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    (Original post by Archillious)
    I NEED help please,i dont know what topic the english lit exam on monday is going to be about?is the the comparision of the anologies of "the moon tide" poetry book? or is it on a indepth study of "of mice and men"????
    Monday 20th - no , Of mice and men and one other, we get the Woman In Black.
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    (Original post by andersson)
    In note form, my answers went like this:

    a) "tall" - Other ranch hands look up to him literally and figuratively.

    "long" and "black" hair - Same appearance as depictions of Jesus, makes Slim more important because he's compared to someone who is key to a lot of people's lives.

    "combs" hair - Action only done by someone who has people look at them a lot. Tells us he is important because he is someone who must be looked at for reassurance and help.

    "royalty" - Saying he is someone who has a closer link to God than the average person.

    can drive "ten, sixteen, twenty mules" - The longer an observer looks or thinks about him the more positively they think of him. His importance can be seen doubling here in a short duration of time.

    "gravity" - Comparison with fundamental force of nature or a star, essential for life.

    "understanding beyond thought" - Comparison with an omniscient (all knowing) God.

    b) Slim is giver of life or death: lets Carlson kill Curley's dog, kills 4 of dog's puppies so the others have better chance of life, tells George killing Lennie was the right thing to do. Steinbeck saying that there was hope, there were ideal men around in 1930s who weren't clouded emotionally and could be rational. OR Steinbeck saying there is no hope, even the ideal men are violent.

    Slim is helper in the story: helps Curley up after fight with Lennie, helps George up after killing Lennie. Helped both villain (Curley) and hero (George), implies Steinbeck was telling us people weren't just one-sided in the 1930s, people were neutral too.

    ................................ ................................ ................................

    You could have written about anything in part 'a' and, as long as you used PEE analysis, gotten a mark for it. In part 'b' there are so many things you can write about, as long as what you said sounds intelligent and answers the question you should be getting marks.

    Good luck to you too, hope this helped!
    How would you recommend we layout the Mice and Men question
    Like the two parts?
    Would you write say 2/3paragraphs for Part A and then 2/3paragraphs for Part B
    or would you just write the answer to Part A and Part B in each paragraph

    Thanks
    - you seem to know this exam well lol thats why I'm asking you
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    (Original post by Elm Tree)
    I'm going to fail the Monday exam :sigh:
    :emo: I think I am too...
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    (Original post by Elm Tree)
    I'm going to fail the Monday exam :sigh:
    lol same
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    (Original post by Ryan075)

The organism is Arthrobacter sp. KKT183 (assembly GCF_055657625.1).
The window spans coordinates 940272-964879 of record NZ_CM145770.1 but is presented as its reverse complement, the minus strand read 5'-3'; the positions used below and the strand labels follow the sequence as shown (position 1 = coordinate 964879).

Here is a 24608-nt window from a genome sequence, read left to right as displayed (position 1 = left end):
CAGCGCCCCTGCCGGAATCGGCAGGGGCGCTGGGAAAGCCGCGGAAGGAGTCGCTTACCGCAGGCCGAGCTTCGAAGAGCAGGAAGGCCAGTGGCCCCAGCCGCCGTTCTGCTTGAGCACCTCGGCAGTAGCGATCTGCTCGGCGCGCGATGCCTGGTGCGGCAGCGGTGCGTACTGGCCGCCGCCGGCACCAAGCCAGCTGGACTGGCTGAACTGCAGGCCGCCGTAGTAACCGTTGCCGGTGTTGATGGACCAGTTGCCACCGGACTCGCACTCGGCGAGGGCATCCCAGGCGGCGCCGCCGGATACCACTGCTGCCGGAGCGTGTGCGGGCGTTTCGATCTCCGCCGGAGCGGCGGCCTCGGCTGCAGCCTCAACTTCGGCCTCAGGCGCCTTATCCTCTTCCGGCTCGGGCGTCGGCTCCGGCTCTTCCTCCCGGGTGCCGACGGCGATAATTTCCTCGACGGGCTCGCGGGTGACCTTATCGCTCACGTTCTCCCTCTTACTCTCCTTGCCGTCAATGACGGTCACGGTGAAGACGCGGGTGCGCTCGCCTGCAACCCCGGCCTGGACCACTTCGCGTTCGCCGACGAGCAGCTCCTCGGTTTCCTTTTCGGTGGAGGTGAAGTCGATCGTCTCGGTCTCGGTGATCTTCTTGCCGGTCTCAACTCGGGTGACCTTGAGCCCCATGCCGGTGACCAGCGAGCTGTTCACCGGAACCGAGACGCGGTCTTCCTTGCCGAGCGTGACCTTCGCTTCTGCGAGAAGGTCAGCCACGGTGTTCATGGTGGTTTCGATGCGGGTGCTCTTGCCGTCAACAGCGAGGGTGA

If the questions doesn't talk about a reader, I wouldn't call that response an evaluation. It's certainly a valid point, but not really an evaluation. To be safe, I would call an evaluation a mini-conclusion, one that weighs up which language device or interpretation is more important and then goes on to explain it.

    And nice! Best of luck with it
    By "more important" do you mean which interpretation would be the most accurate or what the author was probably thinking of?

    Good luck to you as well :cool:
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    (Original post by JustaDreamer)
    I'm doing Character and Voice too, but I haven't really started revising it yet. just doing a bit here and there...hmm Case History seems ok, but I'm not a big fan of Les Grands
    Le Grande Seiguner( is that how you spell it?) is mainly about the belittlement of marriage, how fast life changes, sexual desires, her playing a game pretending to be a "Queen" but when her husband finds out that she is nothing to be satisfied with then he treats her like a object, just to use in bed and nothing more, need anymore help just quote this and post so I can see and I'll try my best.
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    need help on lord of the flies.
    what do you think will come up?
    (character) or (theme)
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    (Original post by LazyBazooka)
    I have a point about Inspector Goole: The Inspector is the metaphor for the First and Second World War, for instance before he arrives the atmosphere within the Birling household is relaxed yet full of tension (e.g. relationship between Eric and his father, Sheila suspicious of Gerald), similar to how the alliances were full of tension before the inception of WW1. Once the Inspector arrives, this tension is released and the family begins to fall apart (much like how Britain and the allies began to fall apart due to the war). After the Inspector leaves, the Birling parents and Gerald fail to learn from what has happened, which reflects the national mood after WW1, and because of this (the timing of the final call is sound to Mr Birling's mockery of the Inspector and the younger generation) they pay for it in 'fire and blood and anguish (obviously foreshadows WW1 and WW2) with the call signifying the Inspector's second arrival.